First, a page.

The value of a company is measured by the total selling power of its stock on the market. This is a number driven almost exclusively by shareholder faith in the company, which is fed by such an esoteric amalgam of data that it may as well be tea leaves. Nonetheless, it is notable that Tesla, the electric car manufacturer led by billionaire Elon Musk, has just become the most valuable U.S.-based auto company in American history.

In 1999, Ford set that record with an $80.8 billion stock market close. On Tuesday, January 7, 2020, Tesla set a new record by closing at $85 billion—a rise of more than 4% in a single day. Individual shares reached nearly $500. This rise is most likely due to their announcement the previous Friday that they delivered more than a third of a million vehicles in 2019, which is 50% more than what they delivered in 2018. Tesla’s surge in productivity not only indicates a massive increase in demand, it also proves the company is capable of meeting it.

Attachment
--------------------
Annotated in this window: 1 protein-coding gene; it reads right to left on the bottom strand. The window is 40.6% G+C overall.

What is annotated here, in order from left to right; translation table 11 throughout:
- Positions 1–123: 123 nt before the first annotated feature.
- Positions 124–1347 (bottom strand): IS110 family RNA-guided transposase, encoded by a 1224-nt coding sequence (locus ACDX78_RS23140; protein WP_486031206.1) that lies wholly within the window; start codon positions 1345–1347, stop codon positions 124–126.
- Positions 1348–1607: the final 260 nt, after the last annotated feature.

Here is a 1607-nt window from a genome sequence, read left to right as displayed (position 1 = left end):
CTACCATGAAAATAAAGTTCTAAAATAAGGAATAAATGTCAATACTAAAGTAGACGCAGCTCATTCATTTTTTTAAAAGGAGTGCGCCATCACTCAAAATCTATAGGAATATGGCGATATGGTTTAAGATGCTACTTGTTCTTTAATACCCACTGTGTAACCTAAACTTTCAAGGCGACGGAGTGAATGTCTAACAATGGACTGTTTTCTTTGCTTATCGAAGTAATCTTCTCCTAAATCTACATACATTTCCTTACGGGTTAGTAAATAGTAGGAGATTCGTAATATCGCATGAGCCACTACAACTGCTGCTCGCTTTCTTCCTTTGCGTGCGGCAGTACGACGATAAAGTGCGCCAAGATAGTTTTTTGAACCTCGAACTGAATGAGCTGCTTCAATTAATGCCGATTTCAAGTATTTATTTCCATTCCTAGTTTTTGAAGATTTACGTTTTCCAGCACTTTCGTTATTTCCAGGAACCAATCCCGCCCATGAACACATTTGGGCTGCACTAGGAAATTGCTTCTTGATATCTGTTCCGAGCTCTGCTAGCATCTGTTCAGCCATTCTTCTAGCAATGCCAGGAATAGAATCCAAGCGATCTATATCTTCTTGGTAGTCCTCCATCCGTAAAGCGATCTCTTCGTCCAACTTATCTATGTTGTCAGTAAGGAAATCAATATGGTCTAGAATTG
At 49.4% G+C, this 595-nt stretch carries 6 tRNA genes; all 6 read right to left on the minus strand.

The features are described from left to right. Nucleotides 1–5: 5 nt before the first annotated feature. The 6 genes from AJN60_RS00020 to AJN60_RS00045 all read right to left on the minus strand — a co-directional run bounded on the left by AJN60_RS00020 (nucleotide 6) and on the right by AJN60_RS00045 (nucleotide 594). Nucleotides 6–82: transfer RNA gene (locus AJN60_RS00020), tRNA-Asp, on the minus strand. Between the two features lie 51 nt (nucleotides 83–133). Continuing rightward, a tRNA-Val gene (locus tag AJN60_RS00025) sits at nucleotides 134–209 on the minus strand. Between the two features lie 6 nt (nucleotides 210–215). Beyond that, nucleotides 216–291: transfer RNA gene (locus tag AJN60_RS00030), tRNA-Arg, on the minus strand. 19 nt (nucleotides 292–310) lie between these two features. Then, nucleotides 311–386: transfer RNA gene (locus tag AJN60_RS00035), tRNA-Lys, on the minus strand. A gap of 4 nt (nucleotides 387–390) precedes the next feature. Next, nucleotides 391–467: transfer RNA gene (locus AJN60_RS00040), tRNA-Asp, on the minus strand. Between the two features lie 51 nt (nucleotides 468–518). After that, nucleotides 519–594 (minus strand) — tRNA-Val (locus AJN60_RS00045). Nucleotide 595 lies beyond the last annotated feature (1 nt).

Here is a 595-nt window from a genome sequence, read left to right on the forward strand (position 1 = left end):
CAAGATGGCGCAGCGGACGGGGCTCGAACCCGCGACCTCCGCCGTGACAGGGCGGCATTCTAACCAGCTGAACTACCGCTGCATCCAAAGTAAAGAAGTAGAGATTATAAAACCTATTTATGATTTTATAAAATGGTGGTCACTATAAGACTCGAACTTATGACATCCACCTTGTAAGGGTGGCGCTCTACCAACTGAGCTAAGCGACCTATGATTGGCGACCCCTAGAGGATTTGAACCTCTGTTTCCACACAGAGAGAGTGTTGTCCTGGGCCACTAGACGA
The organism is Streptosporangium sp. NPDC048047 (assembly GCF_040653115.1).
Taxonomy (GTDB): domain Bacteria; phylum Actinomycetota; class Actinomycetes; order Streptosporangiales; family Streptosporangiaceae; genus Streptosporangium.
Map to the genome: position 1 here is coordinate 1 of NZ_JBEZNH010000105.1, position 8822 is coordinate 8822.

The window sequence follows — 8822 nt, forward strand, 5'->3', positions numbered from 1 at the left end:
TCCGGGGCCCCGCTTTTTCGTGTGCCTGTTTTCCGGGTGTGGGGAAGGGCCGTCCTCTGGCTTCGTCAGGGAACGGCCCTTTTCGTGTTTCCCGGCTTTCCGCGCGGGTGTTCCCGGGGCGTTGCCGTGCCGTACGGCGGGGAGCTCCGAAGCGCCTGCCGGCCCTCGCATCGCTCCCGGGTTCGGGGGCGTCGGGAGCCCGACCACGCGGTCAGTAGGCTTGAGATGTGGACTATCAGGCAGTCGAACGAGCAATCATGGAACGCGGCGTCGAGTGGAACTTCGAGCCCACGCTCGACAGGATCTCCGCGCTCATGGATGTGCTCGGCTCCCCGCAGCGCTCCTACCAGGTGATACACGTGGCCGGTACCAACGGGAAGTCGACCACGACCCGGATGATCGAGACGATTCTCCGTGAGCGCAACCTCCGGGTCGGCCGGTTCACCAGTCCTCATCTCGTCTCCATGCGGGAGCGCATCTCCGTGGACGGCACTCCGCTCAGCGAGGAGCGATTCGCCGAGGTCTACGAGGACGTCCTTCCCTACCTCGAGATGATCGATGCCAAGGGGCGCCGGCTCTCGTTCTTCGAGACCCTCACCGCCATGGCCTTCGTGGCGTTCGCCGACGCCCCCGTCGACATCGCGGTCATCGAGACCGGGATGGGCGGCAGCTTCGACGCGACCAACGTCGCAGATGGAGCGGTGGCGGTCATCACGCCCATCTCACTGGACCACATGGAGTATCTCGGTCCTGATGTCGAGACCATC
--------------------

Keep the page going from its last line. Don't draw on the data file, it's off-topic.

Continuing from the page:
“We believe this new solid quarter of deliveries could further put to rest investor concerns around softening demand for Tesla’s product,” wrote Emmanuel Rosner, a stock analyst at Deutsche Bank in a quote published by Business Insider.

Financial tarot or not, the current stock high does indicate that people are buying Tesla autos at a rising rate, more than enough to make up for their falling prices, profit-wise. The American public wants Tesla cars, and wants a lot of them.

If Tesla wants to dominate the world auto market, however, they still have a long way to go. That same laudable Tuesday, Volkswagen finished at $98 billion and Toyota, currently the king of cars, closed at $232 billion, nearly three times Tesla’s achievement. Ford, which has seen a number of massive falls since their 1999 peak, closed at $36 billion.